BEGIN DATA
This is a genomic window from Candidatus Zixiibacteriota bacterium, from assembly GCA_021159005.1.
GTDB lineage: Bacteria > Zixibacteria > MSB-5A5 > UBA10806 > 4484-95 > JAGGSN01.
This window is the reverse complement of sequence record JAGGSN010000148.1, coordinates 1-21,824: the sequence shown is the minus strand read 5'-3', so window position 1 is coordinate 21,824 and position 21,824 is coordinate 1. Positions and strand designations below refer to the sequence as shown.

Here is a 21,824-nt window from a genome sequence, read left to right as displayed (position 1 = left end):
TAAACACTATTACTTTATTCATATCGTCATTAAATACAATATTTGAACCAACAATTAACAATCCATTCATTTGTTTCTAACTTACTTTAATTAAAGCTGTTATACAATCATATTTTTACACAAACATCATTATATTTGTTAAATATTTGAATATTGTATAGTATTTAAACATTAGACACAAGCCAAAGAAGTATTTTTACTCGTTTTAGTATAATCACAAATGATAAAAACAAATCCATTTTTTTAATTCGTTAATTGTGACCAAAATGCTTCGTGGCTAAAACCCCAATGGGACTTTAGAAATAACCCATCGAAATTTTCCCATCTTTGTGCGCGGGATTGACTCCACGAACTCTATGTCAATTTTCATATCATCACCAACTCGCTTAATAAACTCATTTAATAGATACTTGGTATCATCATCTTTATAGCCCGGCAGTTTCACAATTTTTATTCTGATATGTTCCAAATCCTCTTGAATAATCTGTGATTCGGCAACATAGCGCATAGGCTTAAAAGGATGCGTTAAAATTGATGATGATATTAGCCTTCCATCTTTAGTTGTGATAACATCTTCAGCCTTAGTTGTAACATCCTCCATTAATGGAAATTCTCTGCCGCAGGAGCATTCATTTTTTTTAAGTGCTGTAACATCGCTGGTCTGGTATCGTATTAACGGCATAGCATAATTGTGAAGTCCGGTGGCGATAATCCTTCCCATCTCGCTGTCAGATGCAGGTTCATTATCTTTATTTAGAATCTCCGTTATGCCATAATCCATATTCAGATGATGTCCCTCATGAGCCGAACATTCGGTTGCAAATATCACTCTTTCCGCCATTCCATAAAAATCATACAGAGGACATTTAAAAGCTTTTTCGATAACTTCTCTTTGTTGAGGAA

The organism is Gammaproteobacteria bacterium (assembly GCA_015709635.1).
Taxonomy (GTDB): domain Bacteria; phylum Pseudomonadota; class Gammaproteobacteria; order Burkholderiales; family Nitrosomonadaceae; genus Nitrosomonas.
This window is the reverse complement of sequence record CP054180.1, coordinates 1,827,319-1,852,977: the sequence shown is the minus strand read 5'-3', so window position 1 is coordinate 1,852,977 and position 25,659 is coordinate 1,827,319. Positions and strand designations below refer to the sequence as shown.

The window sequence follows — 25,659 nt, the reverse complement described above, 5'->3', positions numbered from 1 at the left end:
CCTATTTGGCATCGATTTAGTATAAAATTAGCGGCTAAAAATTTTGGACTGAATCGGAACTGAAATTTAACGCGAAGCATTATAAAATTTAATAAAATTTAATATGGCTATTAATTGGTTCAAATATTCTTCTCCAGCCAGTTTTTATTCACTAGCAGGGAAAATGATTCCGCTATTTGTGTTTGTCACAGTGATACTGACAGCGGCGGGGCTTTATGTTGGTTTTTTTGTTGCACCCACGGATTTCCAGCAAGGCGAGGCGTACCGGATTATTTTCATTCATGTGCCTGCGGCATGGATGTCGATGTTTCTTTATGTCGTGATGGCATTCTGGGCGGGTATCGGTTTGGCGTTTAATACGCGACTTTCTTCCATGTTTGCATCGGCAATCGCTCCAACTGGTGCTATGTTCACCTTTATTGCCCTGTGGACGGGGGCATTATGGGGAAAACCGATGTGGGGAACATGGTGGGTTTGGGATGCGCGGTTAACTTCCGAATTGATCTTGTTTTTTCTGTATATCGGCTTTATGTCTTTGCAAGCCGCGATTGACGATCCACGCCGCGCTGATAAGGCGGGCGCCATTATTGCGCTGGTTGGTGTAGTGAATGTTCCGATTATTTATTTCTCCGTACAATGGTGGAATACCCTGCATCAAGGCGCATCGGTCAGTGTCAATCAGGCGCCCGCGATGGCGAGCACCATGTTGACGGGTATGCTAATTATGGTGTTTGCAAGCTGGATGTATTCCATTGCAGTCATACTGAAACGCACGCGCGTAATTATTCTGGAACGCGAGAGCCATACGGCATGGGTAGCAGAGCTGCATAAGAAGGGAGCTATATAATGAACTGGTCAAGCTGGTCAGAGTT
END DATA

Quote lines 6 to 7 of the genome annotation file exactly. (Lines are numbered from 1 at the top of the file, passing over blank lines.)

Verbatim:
The organism is Gammaproteobacteria bacterium (assembly GCA_015709635.1).
Taxonomy (GTDB): domain Bacteria; phylum Pseudomonadota; class Gammaproteobacteria; order Burkholderiales; family Nitrosomonadaceae; genus Nitrosomonas.